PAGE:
Showing posts with label Amie. Show all posts
Showing posts with label Amie. Show all posts

Sunday, 26 February 2017

Amie Stolen Future (Volume 3) by Lucinda E Clarke

I reviewed the second book in the series a few weeks ago and I have to be honest and say that I enjoyed that one the most out of the three books. This is the last in the series unless the author is adding another one. The end is open. Overall a series worth reading and I give volume 3 'Amie stolen Future' four stars.
Amie Stolen Future (Volume 3) by Lucinda E Clarke

Amie stolen future is the 3rd and final instalment in this exciting adventure series which I enjoyed from the start. This book was a bit slower to start than the two previous instalments as Amie has to come to terms with rebuilding her life in Togodo after the tragic events at the end of book 2. She is unaware of the threat facing her at home as she gets on with things like hiring maids and sourcing household goods.  The newly appointed maid provides one of the best comedy moments, when Amie discovers the maid is ‘creative’ with the use of her spare time. Without giving too much away, events take an unexpected turn and we are back on familiar ground with Amie having to use her wits and ingenuity to survive. I didn’t find the James Bond style plot too plausible, but Lucinda Clarke writes in such an engaging style that I was willing to let a few things slide.  The end is open so I won’t be surprised if there will be another book in this series. (Any plans Ms Clarke?)

Tuesday, 31 January 2017

Amie and The Child of Africa by Lucinda E Clarke

It has been a while since I read the first book in the series, but credit to the writer that I remembered a fair bit of it and didn't have to re-read the ending of Amie an African adventure. I actually liked this book better, even though I was  annoyed with Amie's stupidity and pigheadedness at first. It is a well written adventure and sometimes it is better not to question the characters actions too closely:) I gave it 5 stars for being an exiting read.
It has been a while since I read the first book in this series, but after a few pages I was back in Africa with Amie. This is not a stand-alone book if you have not read the first book in the series you’re going to be a bit lost, but Lucinda puts a couple of reminders in to help us back on track in the Child of Africa. At first I was a bit puzzled as to why Amie wanted to stay in such a dangerous place as Togodo, but it soon became clear that not only had the orphan Angelina taken a hold of Amie’s heart; but Africa itself too. I think Amie is also secretly an adrenalin junkie that thrives on adventure. I shouted a few times at the book in the early stages when Amie took some unnecessary risks and rash decisions, but gradually I was swept up in the adventure she had blundered into. The character of Shalima, brings an unexpected flavour of Birmingham and a few comic moments to the mixture. A powerful reminder that a lot of recent world events (such as the rise of IS) can start right in our back yard. The story is written in a style that keeps the reader engaged and on the edge of their seats. The adventure moves at a fast pace and it is clear from the descriptions an insight that the writer has lived in Africa for a long time. What bothered me a little in the first book was that Togodo and its civil war were fictional, but here Lucinda has cleverly interwoven some very current real world events and I found I was getting a much clearer view of Amie’s environment. The book ended on a cliff hanger and I’m pleased to see part three(Amie, Stolen Future) is already available.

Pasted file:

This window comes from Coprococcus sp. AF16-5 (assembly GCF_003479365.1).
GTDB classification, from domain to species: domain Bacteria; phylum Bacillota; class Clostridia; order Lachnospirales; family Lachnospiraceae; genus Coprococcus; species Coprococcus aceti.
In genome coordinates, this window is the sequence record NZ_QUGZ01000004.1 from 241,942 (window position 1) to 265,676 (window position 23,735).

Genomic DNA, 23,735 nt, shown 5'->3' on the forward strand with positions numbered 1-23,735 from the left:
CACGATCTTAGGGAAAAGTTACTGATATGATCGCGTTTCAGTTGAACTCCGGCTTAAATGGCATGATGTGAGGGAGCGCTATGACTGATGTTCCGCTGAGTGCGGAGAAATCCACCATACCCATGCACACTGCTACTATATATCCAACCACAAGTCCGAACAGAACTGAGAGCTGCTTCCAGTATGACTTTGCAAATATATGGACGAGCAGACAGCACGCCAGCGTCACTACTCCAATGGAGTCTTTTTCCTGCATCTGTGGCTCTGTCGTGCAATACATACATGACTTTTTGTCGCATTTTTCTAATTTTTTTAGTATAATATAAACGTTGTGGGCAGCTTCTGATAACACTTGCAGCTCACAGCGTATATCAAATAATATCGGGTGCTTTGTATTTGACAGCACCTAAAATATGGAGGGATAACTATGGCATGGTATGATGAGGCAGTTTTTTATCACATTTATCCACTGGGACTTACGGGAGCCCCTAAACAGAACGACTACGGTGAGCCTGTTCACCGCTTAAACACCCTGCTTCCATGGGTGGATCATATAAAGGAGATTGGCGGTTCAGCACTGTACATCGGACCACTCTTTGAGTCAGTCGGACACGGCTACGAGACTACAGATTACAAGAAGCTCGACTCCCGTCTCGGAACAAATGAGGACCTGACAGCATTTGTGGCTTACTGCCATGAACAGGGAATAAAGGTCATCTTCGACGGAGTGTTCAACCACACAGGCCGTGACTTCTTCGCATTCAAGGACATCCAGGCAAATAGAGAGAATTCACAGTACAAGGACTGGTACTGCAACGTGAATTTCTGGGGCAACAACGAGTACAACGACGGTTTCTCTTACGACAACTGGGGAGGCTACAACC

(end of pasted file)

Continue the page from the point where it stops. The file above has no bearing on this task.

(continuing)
Wednesday, 18 February 2015

Amie

Here is the first of the reviews I'm doing of a series of four independent writers I promised to review. I did enjoy this one and gave it four stars.


Amie, An African Adventure
By Lucinda E Clarke
Working full time I don’t get to read a lot, so the fact that I managed to read it within a week says a lot about this book. It follows the story of Amie a young na├»ve English woman that follows her husband when he gets posted to Africa. Amie initially has her doubts about going and the author hints that at some point things are going to go very wrong, but convinced by her husband and her family Amie accepts her new life and sets out for Africa with her husband. There an experienced expat woman takes Amie under her wing and shows her the dos and don’ts of living as a white woman in Africa. As Amie initially struggles with the completely different mentality of the citizens of Togodo, she comes to enjoy her new live. So much so she longs to go back to Togodo and its capital Apatu during their annual visit back to England. And here is my slight quibble with the book, Togodo is a fictional country. It is obvious the author has a wealth of knowledge about living in Africa. I’m sure many of the things Amie experiences have happened or been told to the author. She certainly weaves all these impressions into a good story. But every time Apatu or Togodo were mentioned I was left disoriented wondering which country and which regime this was based on and where I was geographically as the story felt very real (somewhere in East Africa near the equator was all we were told) especially . However if you do like a riveting adventure story and to get a general insight into how western white workers live and work in Africa, I can certainly recommend this book.